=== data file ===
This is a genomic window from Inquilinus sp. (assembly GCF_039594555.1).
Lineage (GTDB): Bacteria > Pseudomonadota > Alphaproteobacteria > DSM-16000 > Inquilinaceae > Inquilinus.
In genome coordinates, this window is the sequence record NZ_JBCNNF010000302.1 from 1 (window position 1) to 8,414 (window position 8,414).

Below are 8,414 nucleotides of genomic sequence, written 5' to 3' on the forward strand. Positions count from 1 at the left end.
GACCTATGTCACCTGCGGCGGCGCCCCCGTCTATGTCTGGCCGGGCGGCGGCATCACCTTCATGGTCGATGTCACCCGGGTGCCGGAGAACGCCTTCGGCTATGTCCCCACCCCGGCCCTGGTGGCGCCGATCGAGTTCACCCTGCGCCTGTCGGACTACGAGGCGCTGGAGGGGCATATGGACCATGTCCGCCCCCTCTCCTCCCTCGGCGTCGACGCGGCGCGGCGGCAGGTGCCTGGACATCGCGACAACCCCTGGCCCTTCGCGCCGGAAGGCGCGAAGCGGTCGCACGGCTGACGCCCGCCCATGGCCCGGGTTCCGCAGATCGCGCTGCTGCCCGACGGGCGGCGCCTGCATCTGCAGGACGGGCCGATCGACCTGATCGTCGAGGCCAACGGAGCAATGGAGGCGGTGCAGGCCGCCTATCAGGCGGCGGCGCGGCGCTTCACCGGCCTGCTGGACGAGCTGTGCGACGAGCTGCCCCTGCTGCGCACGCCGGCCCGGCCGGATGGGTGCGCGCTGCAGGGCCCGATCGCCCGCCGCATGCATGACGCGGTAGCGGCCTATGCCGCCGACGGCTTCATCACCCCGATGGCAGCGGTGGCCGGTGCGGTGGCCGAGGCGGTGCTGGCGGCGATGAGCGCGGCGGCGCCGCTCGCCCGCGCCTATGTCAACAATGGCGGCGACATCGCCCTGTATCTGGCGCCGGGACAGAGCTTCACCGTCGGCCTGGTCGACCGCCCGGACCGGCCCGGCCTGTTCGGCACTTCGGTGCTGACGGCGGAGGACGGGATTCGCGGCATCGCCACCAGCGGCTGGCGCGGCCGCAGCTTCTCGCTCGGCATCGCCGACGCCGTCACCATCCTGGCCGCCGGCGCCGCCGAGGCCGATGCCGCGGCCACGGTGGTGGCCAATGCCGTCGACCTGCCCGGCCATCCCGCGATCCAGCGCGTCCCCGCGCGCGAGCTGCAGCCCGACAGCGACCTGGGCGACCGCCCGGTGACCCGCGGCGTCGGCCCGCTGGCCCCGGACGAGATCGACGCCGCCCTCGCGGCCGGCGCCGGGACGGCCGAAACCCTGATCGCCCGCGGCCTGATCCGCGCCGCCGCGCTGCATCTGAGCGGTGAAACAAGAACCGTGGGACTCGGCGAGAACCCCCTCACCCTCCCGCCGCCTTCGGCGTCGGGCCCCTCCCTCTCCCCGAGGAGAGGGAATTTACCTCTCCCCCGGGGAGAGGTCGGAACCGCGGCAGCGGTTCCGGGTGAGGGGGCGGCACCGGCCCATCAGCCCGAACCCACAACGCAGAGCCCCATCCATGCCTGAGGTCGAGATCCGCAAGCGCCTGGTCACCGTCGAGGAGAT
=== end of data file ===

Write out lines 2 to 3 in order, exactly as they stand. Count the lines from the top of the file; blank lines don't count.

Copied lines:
Lineage (GTDB): Bacteria > Pseudomonadota > Alphaproteobacteria > DSM-16000 > Inquilinaceae > Inquilinus.
In genome coordinates, this window is the sequence record NZ_JBCNNF010000302.1 from 1 (window position 1) to 8,414 (window position 8,414).